Chéri never forgot their nocturnal journey home, the sadness of the lingering crimson in the west, the smell of the grasses, the feathery moths held prisoner in the beam of the headlamps. (p.167)She put back the receiver, showing nothing but the curve of her back. As she moved away, she inhaled and exhaled puffs of blue smoke, and vanished in the midst of her cloud like a magician whose task is accomplished. (p. 181)
Tuesday, June 3, 2008
Year: 1920 and 1926
Rating: 5 out of 5
First sentence (Chéri): Give it me, Léa, give me your pearl necklace!
First sentence (The Last of Chéri): Chéri closed the iron gate of the little garden behind him and sniffed the night air: 'Ah! it's nice out here!'
For a more detailed analysis of the first novella, check out my Sunday Salon post.
The Last of Chéri picks up five years after the end of Chéri. In between, World War I has happened. Chéri seems to be one of the fortunate; he returns home not only alive, but unscathed (at least physically). His wife is fulfilling her patriotic duty working as a nurse at a Parisian verteran's hospital, and financially, he could want for nothing. Yet, while Chéri was sensual, The Last of Chéri is a chilling masterpiece. Unlike the first, this time around we only see the world from Chéri's narcissistic perspective. After visiting a much-aged Léa, he delves into a semi-manic depression, spurred on by his demands on another aged courtesan to recount Léa's younger life.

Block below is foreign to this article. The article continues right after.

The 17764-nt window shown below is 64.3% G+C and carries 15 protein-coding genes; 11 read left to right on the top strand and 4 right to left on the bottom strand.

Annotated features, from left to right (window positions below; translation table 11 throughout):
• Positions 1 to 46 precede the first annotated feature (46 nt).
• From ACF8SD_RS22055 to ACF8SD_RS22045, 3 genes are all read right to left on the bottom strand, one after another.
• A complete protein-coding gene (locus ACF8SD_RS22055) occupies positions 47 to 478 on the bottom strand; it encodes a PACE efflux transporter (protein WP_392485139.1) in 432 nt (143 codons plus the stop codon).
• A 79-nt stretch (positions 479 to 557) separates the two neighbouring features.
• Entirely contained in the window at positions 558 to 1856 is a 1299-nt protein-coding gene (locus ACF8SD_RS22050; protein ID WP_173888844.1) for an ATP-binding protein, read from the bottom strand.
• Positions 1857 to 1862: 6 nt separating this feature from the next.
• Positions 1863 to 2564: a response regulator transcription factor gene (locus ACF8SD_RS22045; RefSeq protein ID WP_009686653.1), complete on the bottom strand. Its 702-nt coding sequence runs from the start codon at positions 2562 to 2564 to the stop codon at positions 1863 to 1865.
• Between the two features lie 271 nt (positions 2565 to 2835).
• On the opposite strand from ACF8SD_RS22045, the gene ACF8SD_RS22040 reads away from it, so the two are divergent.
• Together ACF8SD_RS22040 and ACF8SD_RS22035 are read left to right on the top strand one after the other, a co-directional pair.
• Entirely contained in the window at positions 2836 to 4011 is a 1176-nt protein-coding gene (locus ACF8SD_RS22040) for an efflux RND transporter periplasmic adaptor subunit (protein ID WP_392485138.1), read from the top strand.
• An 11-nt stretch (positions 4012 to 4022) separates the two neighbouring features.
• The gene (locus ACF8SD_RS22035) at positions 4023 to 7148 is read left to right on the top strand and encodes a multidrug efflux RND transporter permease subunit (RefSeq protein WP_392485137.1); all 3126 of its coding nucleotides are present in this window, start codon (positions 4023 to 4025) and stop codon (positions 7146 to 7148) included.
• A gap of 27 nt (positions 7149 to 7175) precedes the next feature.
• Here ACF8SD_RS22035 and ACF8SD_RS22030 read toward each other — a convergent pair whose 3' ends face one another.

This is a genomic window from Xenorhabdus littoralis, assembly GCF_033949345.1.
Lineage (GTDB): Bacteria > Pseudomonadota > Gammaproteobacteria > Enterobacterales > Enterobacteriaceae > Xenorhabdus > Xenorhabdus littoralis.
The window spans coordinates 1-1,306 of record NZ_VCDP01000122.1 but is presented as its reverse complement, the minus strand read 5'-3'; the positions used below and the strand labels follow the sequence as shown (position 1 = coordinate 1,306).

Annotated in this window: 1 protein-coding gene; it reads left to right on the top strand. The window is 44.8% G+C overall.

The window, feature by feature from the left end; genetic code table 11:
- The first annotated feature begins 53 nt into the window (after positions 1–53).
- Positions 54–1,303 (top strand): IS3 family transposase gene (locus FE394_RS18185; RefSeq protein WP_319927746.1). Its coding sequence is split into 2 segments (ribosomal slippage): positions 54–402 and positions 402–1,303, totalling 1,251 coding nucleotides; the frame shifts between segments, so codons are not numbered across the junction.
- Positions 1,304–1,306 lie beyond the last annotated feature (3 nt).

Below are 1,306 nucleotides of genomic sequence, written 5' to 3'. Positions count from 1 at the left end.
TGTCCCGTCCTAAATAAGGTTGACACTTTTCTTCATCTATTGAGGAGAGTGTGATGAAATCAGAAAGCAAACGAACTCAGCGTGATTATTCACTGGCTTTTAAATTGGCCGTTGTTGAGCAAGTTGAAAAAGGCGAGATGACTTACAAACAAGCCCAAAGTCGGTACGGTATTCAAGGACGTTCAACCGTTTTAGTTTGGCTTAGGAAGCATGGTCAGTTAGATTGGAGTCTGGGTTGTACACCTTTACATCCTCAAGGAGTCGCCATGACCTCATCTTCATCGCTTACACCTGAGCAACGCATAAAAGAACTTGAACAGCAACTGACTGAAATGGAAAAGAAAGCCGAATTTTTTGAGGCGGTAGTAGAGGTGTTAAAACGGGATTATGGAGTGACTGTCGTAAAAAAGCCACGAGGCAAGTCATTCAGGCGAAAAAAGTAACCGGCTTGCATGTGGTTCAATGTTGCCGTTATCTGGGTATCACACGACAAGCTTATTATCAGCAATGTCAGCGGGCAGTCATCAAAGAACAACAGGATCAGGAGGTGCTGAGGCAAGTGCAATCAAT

In all, this has been a great pair of novels to read. I also heard that a film version will be coming out in 2009, with Michelle Pfeiffer in the role of Léa, and Kathy Bates as Madame Peloux (Chéri's mother). I have a feeling it's not going to be in French, but I'm interested to see what they do with it.